- A more formalized process that now includes chemical assessments that are risk-based, and prohibits the consideration of cost, or other non-risk factors;
- The requirement for EPA to contemplate the “reasonably foreseen conditions of use” for a substance, in addition to evaluating the current and future uses;
- Replacing risk modeling techniques with requirements that chemical manufacturers provide hard data (or reliable analog data) to be used by EPA to evaluate chemical risk; and
- The requirement for a formal risk assessment if EPA decides insufficient data exists on a new or existing chemical.
Evaluating Chemical Risk
- Organization: LCSA required the EPA to establish a Chemical Inventory reset, which lists “Active” chemicals that have been manufactured in the United States or imported.
- Prioritization: EPA then established a risk-based screening process for prioritizing chemicals. This determines which chemicals receive prioritization, identifying them as either a high-priority or low-priority substance. The priority list ensures that the most significant chemicals (based on hazards, use, and exposure risk) take precedence.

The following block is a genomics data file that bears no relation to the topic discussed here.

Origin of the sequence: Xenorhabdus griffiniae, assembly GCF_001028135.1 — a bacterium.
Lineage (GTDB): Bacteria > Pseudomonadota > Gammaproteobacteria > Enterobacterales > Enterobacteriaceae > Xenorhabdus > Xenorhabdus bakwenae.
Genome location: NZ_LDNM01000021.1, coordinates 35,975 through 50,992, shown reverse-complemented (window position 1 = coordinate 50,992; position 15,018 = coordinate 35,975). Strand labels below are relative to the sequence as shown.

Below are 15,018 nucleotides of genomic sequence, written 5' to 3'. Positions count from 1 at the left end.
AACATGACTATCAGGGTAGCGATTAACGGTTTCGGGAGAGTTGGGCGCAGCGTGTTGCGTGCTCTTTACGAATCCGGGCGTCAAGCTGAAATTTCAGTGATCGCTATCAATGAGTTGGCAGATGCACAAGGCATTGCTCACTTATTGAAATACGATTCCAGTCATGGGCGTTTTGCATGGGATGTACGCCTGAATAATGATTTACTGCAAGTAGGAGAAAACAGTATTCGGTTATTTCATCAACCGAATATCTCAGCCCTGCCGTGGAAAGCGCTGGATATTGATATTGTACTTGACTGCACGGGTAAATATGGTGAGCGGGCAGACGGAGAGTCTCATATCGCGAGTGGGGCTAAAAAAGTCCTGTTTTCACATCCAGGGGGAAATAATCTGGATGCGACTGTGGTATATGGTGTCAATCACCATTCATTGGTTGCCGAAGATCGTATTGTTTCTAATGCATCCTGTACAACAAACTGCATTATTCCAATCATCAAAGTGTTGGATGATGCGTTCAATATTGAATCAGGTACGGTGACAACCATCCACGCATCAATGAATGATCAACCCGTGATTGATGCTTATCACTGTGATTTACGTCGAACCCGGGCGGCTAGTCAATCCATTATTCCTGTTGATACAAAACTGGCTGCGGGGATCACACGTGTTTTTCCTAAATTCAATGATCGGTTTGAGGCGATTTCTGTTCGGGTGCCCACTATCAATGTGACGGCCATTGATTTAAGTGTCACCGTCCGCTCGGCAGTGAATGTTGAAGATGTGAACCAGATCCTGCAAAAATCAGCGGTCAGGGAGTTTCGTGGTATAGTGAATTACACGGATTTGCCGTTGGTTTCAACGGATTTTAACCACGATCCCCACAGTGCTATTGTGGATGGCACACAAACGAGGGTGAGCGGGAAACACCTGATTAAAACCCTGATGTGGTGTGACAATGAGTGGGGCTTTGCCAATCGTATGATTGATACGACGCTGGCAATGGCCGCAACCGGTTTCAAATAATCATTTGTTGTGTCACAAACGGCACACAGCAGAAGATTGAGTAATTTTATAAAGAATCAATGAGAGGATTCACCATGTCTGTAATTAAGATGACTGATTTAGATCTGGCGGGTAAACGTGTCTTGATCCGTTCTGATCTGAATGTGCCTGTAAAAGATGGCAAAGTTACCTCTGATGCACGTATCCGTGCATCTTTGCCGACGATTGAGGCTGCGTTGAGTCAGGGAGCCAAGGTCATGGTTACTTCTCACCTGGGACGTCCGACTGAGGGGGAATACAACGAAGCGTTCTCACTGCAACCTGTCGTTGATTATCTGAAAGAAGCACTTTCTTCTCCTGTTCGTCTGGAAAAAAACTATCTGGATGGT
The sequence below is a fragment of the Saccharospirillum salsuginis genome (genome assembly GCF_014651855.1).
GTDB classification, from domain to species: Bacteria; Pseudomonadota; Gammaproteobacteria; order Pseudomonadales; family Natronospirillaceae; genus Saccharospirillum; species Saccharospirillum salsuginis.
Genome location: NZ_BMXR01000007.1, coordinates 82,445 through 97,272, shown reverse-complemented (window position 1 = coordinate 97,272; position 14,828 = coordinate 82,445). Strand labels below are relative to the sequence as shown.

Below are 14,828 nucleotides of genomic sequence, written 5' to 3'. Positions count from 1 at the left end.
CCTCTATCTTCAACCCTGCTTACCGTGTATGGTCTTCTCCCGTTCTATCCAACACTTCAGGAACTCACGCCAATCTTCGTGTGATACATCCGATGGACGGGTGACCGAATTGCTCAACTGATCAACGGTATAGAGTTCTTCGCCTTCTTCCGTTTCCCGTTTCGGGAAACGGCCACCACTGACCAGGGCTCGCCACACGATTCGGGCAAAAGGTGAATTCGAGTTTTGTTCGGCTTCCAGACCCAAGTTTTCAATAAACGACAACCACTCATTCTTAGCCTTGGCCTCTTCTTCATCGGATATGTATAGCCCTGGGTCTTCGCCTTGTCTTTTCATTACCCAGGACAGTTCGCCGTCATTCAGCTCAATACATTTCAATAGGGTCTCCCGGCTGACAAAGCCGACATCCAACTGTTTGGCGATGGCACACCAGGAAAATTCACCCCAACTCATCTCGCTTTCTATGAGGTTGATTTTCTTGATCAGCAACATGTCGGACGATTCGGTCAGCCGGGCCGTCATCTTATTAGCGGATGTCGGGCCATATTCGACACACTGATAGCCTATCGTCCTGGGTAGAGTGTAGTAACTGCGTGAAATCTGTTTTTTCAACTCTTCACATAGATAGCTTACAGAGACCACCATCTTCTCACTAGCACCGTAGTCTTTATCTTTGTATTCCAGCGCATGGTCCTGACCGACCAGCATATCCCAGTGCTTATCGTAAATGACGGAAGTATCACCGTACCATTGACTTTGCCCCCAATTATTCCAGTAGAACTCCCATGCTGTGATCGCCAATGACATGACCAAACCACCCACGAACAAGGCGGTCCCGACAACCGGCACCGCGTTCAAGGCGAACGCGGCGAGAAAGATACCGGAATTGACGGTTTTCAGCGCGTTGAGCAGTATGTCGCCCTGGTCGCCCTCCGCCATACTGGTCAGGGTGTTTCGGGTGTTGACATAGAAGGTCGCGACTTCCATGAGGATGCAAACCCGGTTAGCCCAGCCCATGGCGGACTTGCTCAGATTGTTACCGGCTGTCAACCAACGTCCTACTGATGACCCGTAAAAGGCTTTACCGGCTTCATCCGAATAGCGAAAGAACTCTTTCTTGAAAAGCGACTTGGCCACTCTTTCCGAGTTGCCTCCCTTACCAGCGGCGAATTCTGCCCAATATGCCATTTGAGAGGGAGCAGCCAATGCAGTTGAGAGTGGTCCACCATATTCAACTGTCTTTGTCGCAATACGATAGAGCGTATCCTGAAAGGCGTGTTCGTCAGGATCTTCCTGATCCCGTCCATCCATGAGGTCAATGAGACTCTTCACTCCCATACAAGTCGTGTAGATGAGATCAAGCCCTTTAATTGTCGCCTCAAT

- Risk Evaluations: A high-priority designation for a substance triggers the risk evaluation process. The risk evaluation must be completed within three and a half years, and use best available science. The initial ten high-priority evaluations were conducted for the following substances: 1,4 Dioxane; 1-Bromopropane; Asbestos; Carbon Tetrachloride; HBCD; Methylene Chloride; N-Methyl pyrolidone; Pigment Violet 29; Trichloroethylene; and Tetrachloroethylene.
- Risk Management: Based on the required risk-based safety reviews of new chemicals, EPA must prohibit or restrict the manufacture, use, distribution, or disposal of any new substance if the chemical will not likely meet the safety standard. EPA can request additional information, if necessary, to make a safety determination.
LCSA Fees & Implementation
Time to Take Action
- Assess all anticipated new chemicals. Consider filing an exemption, but if you must file a PMN or SNUN, make sure to provide as much health and environmental data as possible, including necessary analog data.
- Review all of your products carefully. Identify all substances manufactured, imported or processed from June 2006 to June 2016, confirm your products are on the TSCA Inventory, confirm duplicative substances that are being submitted by another manufacturer or group, and confirm that suppliers are going to submit notices for their products that you use.
- Focus on risk evaluations. Review the EPA scoping documents for the first ten high-priority chemical substances and determine how your products may be impacted.
- Engage EPA/OPPT. Communicate with OPPT directly to discuss your substances and the LCSA policy framework, and actively engage with industry associations and stakeholder groups to navigate the new rule.
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